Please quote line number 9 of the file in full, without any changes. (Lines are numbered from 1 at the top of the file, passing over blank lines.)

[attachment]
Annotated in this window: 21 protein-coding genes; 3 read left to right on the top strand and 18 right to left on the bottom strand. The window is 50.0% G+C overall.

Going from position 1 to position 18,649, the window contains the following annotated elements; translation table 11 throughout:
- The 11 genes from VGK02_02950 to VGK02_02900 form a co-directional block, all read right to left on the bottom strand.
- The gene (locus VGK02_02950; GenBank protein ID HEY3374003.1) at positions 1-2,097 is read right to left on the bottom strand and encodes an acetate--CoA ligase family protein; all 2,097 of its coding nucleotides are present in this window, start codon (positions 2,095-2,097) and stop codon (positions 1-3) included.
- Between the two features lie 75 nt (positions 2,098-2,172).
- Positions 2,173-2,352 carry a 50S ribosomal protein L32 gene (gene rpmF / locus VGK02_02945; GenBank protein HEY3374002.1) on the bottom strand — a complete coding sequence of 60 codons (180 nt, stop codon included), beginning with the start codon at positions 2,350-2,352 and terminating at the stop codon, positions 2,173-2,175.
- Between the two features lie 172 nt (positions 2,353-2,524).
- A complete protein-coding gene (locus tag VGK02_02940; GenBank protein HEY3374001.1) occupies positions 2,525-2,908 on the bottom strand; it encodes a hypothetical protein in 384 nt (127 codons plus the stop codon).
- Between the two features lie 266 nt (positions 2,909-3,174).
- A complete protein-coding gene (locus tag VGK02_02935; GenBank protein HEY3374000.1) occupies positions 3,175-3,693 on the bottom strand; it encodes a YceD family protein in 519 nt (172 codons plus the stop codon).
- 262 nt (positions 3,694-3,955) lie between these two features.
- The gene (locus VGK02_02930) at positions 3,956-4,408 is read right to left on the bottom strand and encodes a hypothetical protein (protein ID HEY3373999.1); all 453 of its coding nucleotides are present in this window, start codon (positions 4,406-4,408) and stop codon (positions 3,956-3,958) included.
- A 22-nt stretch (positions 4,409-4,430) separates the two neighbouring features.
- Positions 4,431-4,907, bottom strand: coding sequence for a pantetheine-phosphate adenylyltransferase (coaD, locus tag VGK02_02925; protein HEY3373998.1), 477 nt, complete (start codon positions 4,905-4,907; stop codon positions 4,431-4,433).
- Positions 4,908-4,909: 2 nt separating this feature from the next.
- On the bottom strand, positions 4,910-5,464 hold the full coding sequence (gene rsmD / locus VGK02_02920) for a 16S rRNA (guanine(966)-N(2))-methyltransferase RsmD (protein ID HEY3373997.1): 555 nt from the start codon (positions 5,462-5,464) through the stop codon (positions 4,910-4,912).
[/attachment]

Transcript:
- Between the two features lie 266 nt (positions 2,909-3,174).